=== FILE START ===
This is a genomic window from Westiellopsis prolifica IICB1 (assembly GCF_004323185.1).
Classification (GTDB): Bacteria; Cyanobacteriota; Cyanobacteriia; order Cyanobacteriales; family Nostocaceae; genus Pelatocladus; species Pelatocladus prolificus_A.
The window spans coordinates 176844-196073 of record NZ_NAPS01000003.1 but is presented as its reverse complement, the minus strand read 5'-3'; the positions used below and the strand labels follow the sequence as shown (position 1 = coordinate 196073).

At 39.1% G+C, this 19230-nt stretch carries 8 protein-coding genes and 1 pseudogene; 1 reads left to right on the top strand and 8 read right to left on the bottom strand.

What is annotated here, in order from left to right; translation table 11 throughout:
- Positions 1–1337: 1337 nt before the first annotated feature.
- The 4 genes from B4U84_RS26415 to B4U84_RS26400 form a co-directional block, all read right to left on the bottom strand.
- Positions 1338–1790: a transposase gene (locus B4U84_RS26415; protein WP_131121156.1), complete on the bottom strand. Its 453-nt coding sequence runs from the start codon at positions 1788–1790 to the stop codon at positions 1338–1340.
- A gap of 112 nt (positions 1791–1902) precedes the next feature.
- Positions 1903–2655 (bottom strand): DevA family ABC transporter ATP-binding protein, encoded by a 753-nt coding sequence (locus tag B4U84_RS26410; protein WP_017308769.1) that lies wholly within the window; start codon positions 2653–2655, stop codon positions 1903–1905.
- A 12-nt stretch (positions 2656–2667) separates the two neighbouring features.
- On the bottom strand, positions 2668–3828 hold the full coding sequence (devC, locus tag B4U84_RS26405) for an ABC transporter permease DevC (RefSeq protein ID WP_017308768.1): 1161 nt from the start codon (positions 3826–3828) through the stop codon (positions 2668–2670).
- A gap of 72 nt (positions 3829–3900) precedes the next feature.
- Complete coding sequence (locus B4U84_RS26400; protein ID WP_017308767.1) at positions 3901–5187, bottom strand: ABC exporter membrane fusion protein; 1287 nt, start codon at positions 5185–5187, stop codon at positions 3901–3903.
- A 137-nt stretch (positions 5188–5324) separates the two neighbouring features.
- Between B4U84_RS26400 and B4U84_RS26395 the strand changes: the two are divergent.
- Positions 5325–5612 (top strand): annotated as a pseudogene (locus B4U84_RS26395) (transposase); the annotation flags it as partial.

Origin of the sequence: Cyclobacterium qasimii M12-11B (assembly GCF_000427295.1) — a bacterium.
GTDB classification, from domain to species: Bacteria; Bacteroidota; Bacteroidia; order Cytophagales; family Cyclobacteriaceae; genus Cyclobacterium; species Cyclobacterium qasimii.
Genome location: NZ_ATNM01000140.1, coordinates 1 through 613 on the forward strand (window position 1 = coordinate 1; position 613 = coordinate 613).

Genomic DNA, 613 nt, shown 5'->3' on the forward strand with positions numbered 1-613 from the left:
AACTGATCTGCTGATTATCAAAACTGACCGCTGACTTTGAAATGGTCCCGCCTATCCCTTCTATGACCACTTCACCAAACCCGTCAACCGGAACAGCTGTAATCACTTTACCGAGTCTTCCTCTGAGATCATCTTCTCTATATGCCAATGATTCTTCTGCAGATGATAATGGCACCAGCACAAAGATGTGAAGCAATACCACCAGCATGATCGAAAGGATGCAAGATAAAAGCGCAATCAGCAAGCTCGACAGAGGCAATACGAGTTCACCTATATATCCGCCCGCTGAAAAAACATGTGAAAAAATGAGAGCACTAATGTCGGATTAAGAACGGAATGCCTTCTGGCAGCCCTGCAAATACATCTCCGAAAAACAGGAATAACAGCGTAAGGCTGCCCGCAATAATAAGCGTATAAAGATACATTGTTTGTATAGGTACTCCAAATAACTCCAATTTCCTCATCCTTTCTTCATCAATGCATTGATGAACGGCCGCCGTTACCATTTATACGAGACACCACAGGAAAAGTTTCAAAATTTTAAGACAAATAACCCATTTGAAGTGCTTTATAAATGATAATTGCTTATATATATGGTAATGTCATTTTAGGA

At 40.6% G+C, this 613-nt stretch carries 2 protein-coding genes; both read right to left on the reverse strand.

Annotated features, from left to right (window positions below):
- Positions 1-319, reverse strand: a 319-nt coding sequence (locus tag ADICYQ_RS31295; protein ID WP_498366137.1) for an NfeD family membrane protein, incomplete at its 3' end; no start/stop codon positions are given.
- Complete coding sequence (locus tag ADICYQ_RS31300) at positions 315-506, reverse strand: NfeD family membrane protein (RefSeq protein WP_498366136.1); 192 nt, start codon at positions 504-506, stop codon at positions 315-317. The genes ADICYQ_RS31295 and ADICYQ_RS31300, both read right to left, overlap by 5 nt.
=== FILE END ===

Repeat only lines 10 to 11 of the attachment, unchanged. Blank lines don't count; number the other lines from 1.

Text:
- Positions 1903–2655 (bottom strand): DevA family ABC transporter ATP-binding protein, encoded by a 753-nt coding sequence (locus tag B4U84_RS26410; protein WP_017308769.1) that lies wholly within the window; start codon positions 2653–2655, stop codon positions 1903–1905.
- A 12-nt stretch (positions 2656–2667) separates the two neighbouring features.